FRC is 25!

Carnegie Mellon University is celebrating the 25th anniversary of the Field Robotics Center (the -other- FRC :slight_smile: ) this weekend. The FRC can legitimately be called the birthplace of the field robotics industry. The developments that have emerged from the FRC are truly too numerous to fully discuss, but they have made impacts in areas as diverse as agriculture, space operations, mining, ship building, construction, and cargo handling.

As part of the celebration, the FRC is holding a symposium this weekend with several notable speakers (and at least one that snuck in when no one was looking). Many of the real-world robots and systems that have been referenced in these forums will be presented. This is a great chance to hear about them directly from the people that built them.

The symposium will be webcast live. For more info, and links to the webcast, check out the symposium page at .



I was lucky enough to have a break in my classes today such that I could attend Dr. Whittaker’s talk. It was pretty amazing hearing about field robotics from the man that started it all, in addition to his philosophy about them and what he sees coming next.

According to the event website “additional symposium attendees are welcome” even though official registration is closed, so hopefully I can do some sneaking of my own; the fact that they’re webcasting it though is fantastic.


I saw the title of the thread and thought- now what did they do?!

Is this an omen. We’ll see.

; )

Congratulations to Carnegie Mellon. They KNOW robotics

I was able to catch the first talk today on robotics in space exploration, which was really fascinating… unfortunately had to leave the first session due to a few other meetings scheduled this morning. I will definitely be back for the session after lunch and Dave’s talk, and I encourage anyone at or near CMU to try to attend some of the sessions (the schedule of the presentations can be found in the link in Dave’s post), or otherwise watch the webcast. I’m hoping to snap a pic of Dave in the coon hats they’re giving the presenters - I don’t think he’s all too thrilled about that… :slight_smile:

I heard most of Dave’s talk (my inet connection got really flaky in the last 5-6 minutes and during the Q&A - dangit!). He did something VERY different than every other presenter and he told/warned the audience that he indeed was doing that. Yes he talked about robotics, but he also told the Colin Angle/Tooth story, he told personal stories about Red Whittaker and CMU’s involvement with NASA (I loved hearing about the sledgehammer handles and the bs factor). He talked about what a difference one person can make and the importance of listening to students. He talked about key lime pie and all you can eat buffets, and, in front of some of the most profoundly gifted roboticists this planet has to offer he said, “It’s not about the robots. Take care of the people and the robots will take care of themselves.” During the Q&A someone took that to heart and referenced the word “passion” several times.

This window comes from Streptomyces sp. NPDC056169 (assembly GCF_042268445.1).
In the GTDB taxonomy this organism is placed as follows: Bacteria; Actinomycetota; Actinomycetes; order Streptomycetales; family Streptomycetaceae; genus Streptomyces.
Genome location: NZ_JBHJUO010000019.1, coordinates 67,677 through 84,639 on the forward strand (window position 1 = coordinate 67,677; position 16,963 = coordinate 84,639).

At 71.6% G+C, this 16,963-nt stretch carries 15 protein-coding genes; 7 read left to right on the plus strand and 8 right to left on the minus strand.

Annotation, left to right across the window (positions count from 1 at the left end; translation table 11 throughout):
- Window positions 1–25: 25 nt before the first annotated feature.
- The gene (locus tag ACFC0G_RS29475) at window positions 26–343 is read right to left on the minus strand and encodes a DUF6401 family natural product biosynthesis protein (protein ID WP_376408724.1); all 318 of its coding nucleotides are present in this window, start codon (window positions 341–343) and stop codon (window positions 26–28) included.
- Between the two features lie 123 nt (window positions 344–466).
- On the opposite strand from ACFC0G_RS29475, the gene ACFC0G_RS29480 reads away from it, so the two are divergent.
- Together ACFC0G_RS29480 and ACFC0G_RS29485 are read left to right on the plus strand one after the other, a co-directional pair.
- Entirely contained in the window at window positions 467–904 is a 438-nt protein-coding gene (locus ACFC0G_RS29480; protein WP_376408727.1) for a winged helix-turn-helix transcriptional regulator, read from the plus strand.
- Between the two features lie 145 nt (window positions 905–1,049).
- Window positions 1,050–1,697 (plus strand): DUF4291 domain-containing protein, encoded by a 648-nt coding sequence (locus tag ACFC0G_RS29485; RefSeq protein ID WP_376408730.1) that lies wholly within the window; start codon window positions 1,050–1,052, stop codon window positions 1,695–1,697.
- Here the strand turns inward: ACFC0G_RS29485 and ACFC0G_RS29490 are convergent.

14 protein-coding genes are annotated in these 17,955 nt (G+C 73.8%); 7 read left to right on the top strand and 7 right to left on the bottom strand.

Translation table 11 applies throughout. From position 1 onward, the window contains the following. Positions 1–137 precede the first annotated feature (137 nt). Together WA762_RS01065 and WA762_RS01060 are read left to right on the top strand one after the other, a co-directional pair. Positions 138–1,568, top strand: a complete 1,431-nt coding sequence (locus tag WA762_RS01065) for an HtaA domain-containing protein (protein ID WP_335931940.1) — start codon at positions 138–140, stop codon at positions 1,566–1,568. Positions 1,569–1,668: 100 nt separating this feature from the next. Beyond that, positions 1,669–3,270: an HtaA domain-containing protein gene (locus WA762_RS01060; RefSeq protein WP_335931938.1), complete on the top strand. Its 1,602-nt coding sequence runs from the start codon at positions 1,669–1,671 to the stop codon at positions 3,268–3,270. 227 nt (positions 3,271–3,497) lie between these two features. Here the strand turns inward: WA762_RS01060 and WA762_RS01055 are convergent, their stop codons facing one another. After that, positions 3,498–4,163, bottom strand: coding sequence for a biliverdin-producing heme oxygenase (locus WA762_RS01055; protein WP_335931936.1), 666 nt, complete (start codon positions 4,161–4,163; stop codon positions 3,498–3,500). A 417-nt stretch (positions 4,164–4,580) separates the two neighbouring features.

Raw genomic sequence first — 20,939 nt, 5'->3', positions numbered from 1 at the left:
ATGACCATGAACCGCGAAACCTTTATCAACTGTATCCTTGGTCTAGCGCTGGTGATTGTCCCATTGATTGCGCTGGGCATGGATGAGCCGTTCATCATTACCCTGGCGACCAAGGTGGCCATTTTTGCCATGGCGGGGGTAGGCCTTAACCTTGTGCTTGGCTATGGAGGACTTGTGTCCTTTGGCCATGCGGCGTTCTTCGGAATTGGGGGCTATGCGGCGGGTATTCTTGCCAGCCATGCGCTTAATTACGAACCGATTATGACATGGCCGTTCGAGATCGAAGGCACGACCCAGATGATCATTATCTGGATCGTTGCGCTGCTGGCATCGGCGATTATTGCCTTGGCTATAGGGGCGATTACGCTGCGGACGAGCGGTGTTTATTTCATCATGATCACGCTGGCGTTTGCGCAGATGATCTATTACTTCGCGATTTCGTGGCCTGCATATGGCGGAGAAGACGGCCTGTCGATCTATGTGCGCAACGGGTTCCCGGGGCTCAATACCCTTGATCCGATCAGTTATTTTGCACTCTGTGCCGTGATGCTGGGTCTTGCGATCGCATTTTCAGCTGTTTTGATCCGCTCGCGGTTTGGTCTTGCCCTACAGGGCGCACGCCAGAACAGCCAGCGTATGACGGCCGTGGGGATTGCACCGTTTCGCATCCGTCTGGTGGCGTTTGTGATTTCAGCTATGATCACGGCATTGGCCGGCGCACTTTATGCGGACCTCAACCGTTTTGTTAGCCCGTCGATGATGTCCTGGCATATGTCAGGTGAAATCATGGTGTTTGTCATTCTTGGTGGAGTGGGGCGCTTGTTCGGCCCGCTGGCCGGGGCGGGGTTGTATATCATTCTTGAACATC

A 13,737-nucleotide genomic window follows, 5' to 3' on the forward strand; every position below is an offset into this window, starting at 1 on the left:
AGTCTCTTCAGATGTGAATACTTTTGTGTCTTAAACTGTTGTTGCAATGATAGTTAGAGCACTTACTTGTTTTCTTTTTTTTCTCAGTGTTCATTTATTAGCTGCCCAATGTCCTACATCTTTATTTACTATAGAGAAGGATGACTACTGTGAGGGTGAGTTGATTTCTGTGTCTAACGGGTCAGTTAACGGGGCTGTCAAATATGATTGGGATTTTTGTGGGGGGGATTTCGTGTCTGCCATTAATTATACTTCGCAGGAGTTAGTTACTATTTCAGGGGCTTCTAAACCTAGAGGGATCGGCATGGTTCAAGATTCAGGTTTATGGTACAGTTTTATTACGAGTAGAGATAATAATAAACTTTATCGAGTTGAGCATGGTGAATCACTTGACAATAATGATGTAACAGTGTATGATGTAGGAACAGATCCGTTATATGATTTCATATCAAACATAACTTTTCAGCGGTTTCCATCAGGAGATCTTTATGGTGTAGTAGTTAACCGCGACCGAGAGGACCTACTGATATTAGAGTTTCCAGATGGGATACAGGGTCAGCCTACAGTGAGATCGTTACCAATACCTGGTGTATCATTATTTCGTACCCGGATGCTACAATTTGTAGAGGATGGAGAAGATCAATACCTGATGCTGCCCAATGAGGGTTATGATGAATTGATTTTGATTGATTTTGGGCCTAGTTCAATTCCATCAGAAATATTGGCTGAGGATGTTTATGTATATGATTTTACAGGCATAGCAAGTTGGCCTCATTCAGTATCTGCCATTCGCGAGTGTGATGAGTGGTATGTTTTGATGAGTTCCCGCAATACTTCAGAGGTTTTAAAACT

It was as if he was talking to me, to us all … and then I remembered that FIRST isn’t about FIRST at all. Thanks for reminding me of an important lesson Dave and thanks for taking the time to tell a very important audience about some very important things.

Rock on to the “real” FRC and Happy Birthday Red - I hope to meet you someday.

I watched bits of Dave’s presentation in between watching the TNT webcast, and I must say, it was a very well done/interesting presentation. I really enjoyed what he said about how you should “take care of the people and the robots will take care of themselves.” very true
Congratulations to Feild Robotics Center on turning 25!

Will these be archived? I missed them, but I’d really like to listen to a few of them. (I was too busy watching the X-Prize webcast and sleeping) :o

Available for your viewing and download pleasure now!

Congrats to the Field Robotics Center ! When I first reported to work at FRC, I was starstruck my all the different professors that work in one group. CMU’s FRC must be the largest university research group in robotics. Congrats to Red as well, he continues to lead Robotics at CMU into greatness.